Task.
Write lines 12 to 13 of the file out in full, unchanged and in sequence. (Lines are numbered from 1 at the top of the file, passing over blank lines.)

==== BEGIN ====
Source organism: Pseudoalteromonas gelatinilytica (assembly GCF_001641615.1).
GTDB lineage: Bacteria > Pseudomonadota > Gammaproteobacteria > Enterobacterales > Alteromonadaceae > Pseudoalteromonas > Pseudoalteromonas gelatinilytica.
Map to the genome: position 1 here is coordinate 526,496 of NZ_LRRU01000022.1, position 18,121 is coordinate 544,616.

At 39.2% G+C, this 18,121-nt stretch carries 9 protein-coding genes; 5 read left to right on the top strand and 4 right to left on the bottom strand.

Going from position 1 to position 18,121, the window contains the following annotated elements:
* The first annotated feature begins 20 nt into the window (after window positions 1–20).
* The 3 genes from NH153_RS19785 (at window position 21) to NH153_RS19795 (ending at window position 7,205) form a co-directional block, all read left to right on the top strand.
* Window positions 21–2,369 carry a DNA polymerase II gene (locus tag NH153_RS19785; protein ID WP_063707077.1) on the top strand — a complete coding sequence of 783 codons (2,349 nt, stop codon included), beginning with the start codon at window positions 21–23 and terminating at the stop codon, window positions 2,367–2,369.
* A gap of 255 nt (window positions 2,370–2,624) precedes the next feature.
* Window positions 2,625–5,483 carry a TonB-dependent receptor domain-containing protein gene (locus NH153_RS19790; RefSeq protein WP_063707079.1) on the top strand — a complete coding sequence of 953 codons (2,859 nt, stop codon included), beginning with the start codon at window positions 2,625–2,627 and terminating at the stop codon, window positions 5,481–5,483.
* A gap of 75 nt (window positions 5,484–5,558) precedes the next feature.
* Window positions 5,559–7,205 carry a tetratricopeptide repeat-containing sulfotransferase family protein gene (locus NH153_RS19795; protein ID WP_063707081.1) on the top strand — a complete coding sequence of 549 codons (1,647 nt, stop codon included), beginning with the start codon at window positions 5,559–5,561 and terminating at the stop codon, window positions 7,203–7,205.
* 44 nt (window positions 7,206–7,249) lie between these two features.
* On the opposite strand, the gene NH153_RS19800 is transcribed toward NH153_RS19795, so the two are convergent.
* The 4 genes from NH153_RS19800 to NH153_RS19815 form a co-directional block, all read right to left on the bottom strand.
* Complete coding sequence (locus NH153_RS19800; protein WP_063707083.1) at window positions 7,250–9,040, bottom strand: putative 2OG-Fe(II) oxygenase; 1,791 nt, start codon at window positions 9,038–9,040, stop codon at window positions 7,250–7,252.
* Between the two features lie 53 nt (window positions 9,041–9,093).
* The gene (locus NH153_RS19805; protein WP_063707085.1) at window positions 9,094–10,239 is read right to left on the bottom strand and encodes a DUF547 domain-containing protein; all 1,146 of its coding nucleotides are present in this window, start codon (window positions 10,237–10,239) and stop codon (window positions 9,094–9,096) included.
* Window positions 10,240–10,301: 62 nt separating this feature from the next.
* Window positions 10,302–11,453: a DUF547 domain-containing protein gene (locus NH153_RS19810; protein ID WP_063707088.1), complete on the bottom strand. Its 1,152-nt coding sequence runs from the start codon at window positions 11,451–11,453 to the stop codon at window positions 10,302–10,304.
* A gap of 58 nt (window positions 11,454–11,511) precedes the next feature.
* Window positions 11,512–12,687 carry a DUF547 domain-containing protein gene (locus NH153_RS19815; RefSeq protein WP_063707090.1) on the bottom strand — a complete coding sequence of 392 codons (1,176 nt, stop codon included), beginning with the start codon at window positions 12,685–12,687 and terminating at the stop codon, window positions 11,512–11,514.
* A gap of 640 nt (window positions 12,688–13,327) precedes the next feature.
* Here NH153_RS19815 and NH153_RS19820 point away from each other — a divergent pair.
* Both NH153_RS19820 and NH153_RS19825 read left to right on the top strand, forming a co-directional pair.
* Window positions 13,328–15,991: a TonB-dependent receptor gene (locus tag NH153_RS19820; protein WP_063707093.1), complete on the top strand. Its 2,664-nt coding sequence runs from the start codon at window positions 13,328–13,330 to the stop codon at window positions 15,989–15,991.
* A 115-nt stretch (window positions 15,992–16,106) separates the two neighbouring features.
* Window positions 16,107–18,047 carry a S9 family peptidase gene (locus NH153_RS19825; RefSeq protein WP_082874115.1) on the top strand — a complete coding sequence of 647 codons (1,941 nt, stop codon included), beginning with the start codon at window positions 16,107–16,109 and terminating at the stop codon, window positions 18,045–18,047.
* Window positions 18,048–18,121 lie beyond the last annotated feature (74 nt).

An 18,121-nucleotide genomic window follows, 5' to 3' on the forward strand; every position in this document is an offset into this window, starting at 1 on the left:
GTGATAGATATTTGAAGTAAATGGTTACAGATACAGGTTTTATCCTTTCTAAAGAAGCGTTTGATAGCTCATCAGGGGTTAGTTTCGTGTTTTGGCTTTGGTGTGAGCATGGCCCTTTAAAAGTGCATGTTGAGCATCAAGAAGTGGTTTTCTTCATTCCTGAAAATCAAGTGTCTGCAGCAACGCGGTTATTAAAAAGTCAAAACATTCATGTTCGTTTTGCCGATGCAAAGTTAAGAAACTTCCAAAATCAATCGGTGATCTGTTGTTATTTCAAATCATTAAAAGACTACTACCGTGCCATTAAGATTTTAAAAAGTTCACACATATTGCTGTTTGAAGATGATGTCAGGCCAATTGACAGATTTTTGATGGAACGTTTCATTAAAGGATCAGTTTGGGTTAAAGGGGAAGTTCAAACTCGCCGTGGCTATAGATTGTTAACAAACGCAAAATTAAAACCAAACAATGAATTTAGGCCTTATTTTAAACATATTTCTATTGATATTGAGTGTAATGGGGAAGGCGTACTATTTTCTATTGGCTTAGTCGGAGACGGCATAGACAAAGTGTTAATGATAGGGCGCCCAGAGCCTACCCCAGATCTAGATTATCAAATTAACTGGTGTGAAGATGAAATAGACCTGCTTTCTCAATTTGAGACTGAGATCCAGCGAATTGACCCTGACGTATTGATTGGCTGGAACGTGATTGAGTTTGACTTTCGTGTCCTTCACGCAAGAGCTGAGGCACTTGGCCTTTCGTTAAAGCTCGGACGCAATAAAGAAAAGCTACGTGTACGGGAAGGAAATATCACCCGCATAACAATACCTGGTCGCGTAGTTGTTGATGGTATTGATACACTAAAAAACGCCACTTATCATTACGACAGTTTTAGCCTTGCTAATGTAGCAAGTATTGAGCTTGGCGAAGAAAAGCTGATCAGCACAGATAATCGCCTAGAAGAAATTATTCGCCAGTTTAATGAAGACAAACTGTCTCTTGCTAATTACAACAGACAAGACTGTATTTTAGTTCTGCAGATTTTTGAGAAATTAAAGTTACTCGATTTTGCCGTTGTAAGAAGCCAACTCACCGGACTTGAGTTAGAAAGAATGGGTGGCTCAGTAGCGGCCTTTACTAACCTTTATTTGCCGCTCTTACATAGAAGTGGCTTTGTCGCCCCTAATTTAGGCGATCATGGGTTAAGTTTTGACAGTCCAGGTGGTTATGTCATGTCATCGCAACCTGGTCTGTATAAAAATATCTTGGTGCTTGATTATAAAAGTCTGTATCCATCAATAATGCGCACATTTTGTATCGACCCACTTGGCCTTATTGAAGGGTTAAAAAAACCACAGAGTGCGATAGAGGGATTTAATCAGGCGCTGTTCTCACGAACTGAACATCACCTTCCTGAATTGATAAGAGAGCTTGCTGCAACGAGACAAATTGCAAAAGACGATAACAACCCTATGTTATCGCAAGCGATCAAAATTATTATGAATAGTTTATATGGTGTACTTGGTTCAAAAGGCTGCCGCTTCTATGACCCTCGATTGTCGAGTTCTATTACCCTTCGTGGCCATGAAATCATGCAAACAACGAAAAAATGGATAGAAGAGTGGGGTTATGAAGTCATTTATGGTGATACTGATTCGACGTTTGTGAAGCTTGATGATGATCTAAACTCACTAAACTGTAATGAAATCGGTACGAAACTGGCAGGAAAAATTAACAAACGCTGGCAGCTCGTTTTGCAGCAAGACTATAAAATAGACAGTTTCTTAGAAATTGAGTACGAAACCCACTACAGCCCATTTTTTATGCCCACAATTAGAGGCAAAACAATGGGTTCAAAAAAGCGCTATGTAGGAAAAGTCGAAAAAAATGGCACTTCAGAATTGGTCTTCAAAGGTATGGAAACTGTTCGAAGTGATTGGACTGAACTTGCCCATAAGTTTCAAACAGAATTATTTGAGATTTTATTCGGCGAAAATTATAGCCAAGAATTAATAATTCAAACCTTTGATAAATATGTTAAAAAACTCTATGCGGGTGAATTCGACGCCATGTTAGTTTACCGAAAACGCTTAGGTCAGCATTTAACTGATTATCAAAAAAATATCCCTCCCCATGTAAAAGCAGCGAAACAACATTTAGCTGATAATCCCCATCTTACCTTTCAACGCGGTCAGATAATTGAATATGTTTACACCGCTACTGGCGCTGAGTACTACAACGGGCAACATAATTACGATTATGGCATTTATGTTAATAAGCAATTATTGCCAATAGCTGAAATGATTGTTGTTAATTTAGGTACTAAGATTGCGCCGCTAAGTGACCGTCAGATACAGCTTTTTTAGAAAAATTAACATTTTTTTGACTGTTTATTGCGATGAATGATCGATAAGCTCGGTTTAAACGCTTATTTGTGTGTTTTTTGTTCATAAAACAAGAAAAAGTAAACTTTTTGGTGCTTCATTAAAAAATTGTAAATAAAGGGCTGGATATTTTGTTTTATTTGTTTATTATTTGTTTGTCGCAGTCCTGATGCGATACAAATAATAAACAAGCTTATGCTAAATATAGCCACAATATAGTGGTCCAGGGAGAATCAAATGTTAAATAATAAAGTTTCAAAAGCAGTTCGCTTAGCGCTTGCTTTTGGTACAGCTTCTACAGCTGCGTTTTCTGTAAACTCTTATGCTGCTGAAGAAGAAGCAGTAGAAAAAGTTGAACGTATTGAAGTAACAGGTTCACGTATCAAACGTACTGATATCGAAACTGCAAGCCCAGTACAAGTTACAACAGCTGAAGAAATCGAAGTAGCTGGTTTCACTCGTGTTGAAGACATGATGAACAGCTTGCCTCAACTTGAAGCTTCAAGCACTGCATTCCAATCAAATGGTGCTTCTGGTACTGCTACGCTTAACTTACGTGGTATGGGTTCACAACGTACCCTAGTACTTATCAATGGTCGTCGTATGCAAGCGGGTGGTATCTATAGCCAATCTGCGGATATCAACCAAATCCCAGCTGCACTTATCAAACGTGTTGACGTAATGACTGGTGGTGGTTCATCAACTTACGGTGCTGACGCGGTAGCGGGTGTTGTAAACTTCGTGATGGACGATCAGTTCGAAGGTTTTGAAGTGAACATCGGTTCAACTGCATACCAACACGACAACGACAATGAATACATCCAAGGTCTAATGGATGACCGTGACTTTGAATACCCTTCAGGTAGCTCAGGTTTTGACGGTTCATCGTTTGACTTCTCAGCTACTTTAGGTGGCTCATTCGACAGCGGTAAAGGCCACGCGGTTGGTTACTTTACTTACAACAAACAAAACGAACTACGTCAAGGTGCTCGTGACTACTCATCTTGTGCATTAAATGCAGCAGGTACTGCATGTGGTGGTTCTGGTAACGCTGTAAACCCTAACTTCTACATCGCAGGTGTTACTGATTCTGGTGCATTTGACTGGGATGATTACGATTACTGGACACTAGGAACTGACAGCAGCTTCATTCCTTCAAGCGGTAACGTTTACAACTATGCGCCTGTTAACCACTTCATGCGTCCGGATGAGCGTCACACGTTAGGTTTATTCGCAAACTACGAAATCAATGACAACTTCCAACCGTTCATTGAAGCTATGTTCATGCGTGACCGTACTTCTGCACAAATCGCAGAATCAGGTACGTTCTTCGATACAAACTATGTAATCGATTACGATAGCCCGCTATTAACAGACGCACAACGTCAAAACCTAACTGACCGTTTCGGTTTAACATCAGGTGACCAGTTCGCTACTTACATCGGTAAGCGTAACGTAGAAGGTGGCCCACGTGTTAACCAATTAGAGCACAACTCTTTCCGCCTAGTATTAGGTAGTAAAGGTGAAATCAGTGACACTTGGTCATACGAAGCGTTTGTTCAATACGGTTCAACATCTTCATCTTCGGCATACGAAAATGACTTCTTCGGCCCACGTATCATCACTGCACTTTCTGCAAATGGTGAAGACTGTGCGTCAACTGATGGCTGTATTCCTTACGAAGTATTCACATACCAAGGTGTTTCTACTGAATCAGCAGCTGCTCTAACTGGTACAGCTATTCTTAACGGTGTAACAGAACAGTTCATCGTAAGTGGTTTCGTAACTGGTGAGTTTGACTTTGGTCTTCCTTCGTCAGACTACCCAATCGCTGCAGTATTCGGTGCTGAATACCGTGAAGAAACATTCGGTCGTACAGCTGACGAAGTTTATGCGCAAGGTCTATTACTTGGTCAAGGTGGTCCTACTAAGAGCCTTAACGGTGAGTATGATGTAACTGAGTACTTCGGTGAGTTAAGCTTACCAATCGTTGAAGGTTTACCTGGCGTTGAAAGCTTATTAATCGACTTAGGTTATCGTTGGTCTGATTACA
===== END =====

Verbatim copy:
* Window positions 5,559–7,205 carry a tetratricopeptide repeat-containing sulfotransferase family protein gene (locus NH153_RS19795; protein ID WP_063707081.1) on the top strand — a complete coding sequence of 549 codons (1,647 nt, stop codon included), beginning with the start codon at window positions 5,559–5,561 and terminating at the stop codon, window positions 7,203–7,205.
* 44 nt (window positions 7,206–7,249) lie between these two features.